Interplay Between Cardiac Function and Neurohumoral and Cytokine Systems
Myocardial injury, which may have any of a number of causes, might depress cardiac function, which in turn may cause activation of the sympathoadrenal system and the renin-angiotensin-aldosterone system and the elaboration of endothelin, arginine vasopressin, and cytokines such as tumor necrosis factor (TNF)-α. In acute heart failure (left), these are adaptive and tend to maintain arterial pressure and cardiac function. In chronic heart failure (right), they cause maladaptive hypertrophic remodeling and apoptosis, which cause further myocardial injury and impairment of cardiac function. The horizontal line on the right shows that chronic maladaptive influences can be inhibited by angiotensin-converting enzyme inhibitors, β-adrenergic blockers, angiotensin II type 1 receptor blockers, and/or aldosterone antagonists.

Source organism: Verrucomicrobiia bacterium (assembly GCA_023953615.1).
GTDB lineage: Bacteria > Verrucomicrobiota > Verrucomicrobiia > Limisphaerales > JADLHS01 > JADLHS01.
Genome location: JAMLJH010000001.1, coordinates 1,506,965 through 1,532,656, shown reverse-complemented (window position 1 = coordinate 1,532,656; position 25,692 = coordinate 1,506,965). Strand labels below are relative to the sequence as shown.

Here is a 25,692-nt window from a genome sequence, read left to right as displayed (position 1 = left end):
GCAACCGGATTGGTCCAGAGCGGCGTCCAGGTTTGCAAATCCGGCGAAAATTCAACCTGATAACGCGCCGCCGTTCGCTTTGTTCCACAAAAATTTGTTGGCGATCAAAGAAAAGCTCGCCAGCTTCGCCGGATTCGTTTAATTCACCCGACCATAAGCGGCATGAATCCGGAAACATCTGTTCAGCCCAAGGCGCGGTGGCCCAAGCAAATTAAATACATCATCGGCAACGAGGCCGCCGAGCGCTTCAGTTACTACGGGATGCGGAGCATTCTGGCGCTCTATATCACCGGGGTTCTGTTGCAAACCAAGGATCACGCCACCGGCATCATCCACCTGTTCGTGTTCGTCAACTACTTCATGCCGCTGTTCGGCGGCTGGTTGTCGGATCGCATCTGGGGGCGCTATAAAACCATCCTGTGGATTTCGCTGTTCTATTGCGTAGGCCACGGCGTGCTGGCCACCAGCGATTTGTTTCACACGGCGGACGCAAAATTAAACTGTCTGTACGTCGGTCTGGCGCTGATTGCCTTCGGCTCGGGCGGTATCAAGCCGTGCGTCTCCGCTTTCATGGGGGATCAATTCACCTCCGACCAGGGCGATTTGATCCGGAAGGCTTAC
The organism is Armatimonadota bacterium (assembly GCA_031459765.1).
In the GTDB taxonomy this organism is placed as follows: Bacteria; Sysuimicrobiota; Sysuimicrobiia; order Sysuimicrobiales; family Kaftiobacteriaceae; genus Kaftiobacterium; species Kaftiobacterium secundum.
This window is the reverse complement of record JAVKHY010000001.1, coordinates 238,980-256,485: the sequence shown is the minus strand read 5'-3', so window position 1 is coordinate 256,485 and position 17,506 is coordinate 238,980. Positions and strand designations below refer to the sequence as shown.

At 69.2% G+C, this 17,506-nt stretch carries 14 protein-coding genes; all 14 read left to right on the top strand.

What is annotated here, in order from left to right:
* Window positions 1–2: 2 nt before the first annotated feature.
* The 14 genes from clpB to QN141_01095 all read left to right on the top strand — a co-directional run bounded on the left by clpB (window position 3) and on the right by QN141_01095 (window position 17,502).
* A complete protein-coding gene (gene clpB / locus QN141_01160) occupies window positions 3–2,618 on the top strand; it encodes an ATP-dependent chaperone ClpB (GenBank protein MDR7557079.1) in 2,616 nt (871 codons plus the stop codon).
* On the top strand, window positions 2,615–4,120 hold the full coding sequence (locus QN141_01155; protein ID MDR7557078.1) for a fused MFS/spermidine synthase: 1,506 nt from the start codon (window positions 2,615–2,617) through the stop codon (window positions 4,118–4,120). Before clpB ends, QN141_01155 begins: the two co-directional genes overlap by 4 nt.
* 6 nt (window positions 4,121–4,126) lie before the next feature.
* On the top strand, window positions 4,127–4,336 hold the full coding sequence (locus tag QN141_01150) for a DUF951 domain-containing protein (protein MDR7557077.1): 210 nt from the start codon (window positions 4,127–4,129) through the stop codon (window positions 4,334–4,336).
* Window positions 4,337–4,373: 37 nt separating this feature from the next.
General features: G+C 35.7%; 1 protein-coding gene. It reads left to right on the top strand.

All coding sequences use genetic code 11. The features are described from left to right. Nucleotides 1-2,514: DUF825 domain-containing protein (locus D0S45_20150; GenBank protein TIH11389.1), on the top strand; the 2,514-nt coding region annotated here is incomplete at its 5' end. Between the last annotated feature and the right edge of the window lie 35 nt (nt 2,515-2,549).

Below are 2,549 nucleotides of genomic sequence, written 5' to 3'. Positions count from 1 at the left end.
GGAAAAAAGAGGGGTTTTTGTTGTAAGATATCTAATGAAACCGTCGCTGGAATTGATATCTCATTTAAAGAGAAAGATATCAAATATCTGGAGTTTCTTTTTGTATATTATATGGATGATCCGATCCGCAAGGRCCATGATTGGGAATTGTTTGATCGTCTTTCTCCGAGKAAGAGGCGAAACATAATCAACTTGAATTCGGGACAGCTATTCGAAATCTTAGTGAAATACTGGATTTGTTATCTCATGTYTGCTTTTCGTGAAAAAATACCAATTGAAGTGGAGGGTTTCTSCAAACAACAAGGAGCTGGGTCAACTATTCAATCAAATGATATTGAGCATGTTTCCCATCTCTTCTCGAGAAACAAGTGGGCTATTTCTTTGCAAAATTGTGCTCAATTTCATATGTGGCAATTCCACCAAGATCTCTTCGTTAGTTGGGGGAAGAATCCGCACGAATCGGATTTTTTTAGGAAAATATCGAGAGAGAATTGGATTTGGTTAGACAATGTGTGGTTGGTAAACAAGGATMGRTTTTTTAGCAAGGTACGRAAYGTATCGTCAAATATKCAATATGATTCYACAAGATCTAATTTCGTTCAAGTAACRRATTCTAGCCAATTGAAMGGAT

Reprinted with permission from Braunwald E. Normal and abnormal myocardial function, In Braunwald E et al. [eds]: Harrison’s Principles of Internal Medicine, 15th ed. New York: McGraw-Hill; 2001:1309–18.